First Of Sheffield's Flood Defences Nearing Completion
It's almost a decade since the tragic floods of 2007 brought devastation to Sheffield's communities.
And now, a flood defence scheme on the River Don, which started in design in 2014, is progressing well with construction and is due to be completed later this year.
The Lower Don Valley (LDV) scheme is one of six flood protection programmes taking place across Sheffield, which together aim to significantly reduce the chance of large-scale flooding ever happening again in the city.
Flooding - Brightside Lane and Forgemasters 2007
Councillor Bryan Lodge, cabinet member for the environment, said:
"We all remember the 2007 floods that caused such devastation to the city and, tragically, the loss of two lives.
"That's why I'm so pleased that we pressed ahead with this flood protection scheme on the lower River Don, and are also progressing other flood protection programmes across the city.
"We will do, and are doing, our very best to protect Sheffield from flooding, now and into the future."
The project involves the installation of more than 50 new flood protection measures, located along an 8km stretch of the River Don through the city's historic industrial heartland between the Wicker and the M1 near Meadowhall.
Through large sections of the river, robust new defence structures can be seen, although the LDV will not be fully protected until all defences are complete. The final stages of the programme involve works at numerous locations, but predominantly along Meadowhall Road, and are set to be completed in the summer.
As well as providing improved physical flood defences such as new walls, dams and flood gates; the project is delivering a river channel maintenance programme to keep the river, particularly at "pinch points" such as bridges and culverts, clear of debris which can build up and exacerbate flooding - as occurred in 2007.
Delivered by the River Stewardship Company, a local social enterprise, this element of the programme has also resulted in real environmental benefits.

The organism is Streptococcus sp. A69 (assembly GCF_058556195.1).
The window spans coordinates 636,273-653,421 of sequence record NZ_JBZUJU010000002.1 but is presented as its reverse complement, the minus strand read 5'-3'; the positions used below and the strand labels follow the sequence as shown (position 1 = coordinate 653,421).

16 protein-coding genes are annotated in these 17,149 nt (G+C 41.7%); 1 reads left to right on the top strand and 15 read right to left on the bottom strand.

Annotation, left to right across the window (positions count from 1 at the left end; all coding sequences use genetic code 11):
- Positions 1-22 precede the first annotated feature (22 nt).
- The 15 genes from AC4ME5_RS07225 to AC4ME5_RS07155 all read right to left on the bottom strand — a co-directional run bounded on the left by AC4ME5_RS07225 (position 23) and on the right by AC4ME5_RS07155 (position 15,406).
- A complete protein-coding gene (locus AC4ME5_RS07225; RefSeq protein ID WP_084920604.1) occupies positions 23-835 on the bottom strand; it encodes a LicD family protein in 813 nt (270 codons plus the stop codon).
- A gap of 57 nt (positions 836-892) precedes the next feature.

Weekly volunteer days ensure that the river and the bankside are clear from litter, debris and overgrown vegetation, thereby benefitting walkers, runners, cyclists, anglers and other users.
Since the flood protection programme started, otter tracks have been found along the river, while kingfishers, herons and more recently waxwings are frequently seen on the Don. All of these are an indication of improved water quality and an enhanced river environment.
The main aim of the project is to protect more than 500 businesses and properties, and thousands of jobs, as well as ensuring that the Lower Don Valley area remains a good place to do business and an attractive location for new investment.
Around 90 per cent of the funding for the scheme came from the Department for Environment, Food & Rural Affairs (Defra) and the Environment Agency (EA), enabled by a significant contribution of £1.4m from the private sector raised through a Business Improvement District (BID).
This was not only the first BID in Sheffield, but the first in the country for a capital scheme, and will run until June 2019. Businesses within the area voted in favour of the scheme, which sees them paying into a pot that provides a contribution towards the construction works in addition to an ongoing revenue stream for the river channel maintenance regime, as well as testing and operation of moving flood defences like gates and doors.
Tony Dobson, Client Services Manager at Sheffield PDSA , has welcomed the programme.
"The PDSA is a charity providing veterinary care for the pets of people on low incomes, and we operate a 24-hour service from our premises on Newhall Road.
"The flood in 2007 prevented access to our site, and I support any improvements in the Lower Don Valley to prevent this from happening again, both for the benefit of our clients but also our neighbours in what is a thriving business community."
Sheffield's overall flood protection programme involves six separate flood alleviation schemes, to protect homes and businesses in different parts of the city.
These are this project in the Lower Don Valley; a flood alleviation scheme for the River Sheaf and Porter Brook; another flood alleviation scheme in the Upper Don; a culvert renewal programme; an environmental scheme to manage flooding and surface water from planned developments on the Manor and Arbourthorne estates; and a flood alleviation scheme on the upper Blackburn Brook, to benefit homes and businesses in Chapeltown and Ecclesfield.
The economic benefits of the programme include the potential for 15,000 new jobs, 27,000 new homes, 40 new businesses and £150million economic growth for Sheffield per year.